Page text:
Home Campus Here’s why Ohio U has a mediocre freedom of speech ranking

Here’s why Ohio U has a mediocre freedom of speech ranking

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Protestors demand that Athens be declared a "sanctuary city" in Baker Center during February 2017.

The interim Freedom of Expression policy is turning heads, but this national free speech group is suggesting that another Ohio U policy infringes on student rights. 

A national free speech group has given Ohio University a “yellow light” status for its policies that affect freedom of expression, but it says Ohio U’s controversial new protest policies are not the problem.

The Foundation for Individual Rights for Education (FIRE) is a national advocacy group whose goal is to “defend and sustain individual rights at America’s colleges and universities.”  It achieves this goal by maintaining a website that ranks universities and their policies on a green light to red light scale.  

Ohio U’s yellow light means that the university is an institution that has “at least one ambiguous policy that too easily encourages administrative abuse and arbitrary application.”  The “ambiguous policy” that they object to is university policy 91.003, which outlines Ohio U’s stance on computer and network use.

The computer and network policy “provides guidance and establishes expectations for members of the university community as they use Ohio (University’s) information technology resources,” and dictates what a user can and cannot do with the university’s resources.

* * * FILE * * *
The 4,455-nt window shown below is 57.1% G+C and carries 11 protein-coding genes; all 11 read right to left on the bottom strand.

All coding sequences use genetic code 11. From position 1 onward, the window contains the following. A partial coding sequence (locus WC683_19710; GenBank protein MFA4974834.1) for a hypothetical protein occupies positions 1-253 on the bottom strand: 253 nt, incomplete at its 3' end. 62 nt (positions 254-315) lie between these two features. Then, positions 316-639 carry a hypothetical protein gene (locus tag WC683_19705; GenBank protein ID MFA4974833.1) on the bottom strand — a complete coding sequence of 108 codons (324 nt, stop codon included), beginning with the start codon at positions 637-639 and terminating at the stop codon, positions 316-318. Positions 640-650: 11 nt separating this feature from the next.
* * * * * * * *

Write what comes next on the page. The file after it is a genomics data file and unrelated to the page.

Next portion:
FIRE specifically objects to section C-4 of the policy, which says “in making acceptable use of resources, you must NOT… Use resources to intimidate or single out individuals or groups for degradation or harassment in violation of federal or state law and other university policies.”

But other university policies — including the controversial 24.014 policy regarding free speech — have received green lights, meaning that they are policies that “do not seriously imperil speech.”

It is worth noting that FIRE stipulates that “a green light does not indicate that a school actively supports free expression. It simply means that FIRE is not currently aware of any serious threats to students’ free speech rights in the policies on that campus.”

On a campus level, the policy has created more controversy than support. Students Defending Students, an organization that strives to protect student rights, has taken a much more critical look at Ohio U’s interim free speech policies.

Molly Kardasz, Associate Director of SDS, said the policy could threaten freedom of speech on campus.

“From my understanding of the policy, there’s no forming any rallies or anything indoors, and they are able to move you if they don’t like your location outdoors, which I think could be a very big issue with freedom of speech and freedom of expression for students on campus,” Kardasz said.

It’s not just students who are speaking out against this policy. Faculty are getting involved as well.  The Ohio U chapter of the American Association of University Professors recently released a statement on its website that condemns the interim policy.  

Associate Professor Dave Ridpath, a member-at-large of the AAUP, said they are worried about the effect this new policy will have on freedom of expression at Ohio U.

“It really creates a chilling effect, because then what’s next, you know?” Ridpath said.

“They can say you’re blocking this, you’re inhibiting this, we’re going to arrest you.”

If you would like to have your voice heard about this issue, you can contact Student Senate or Graduate Student Senate.

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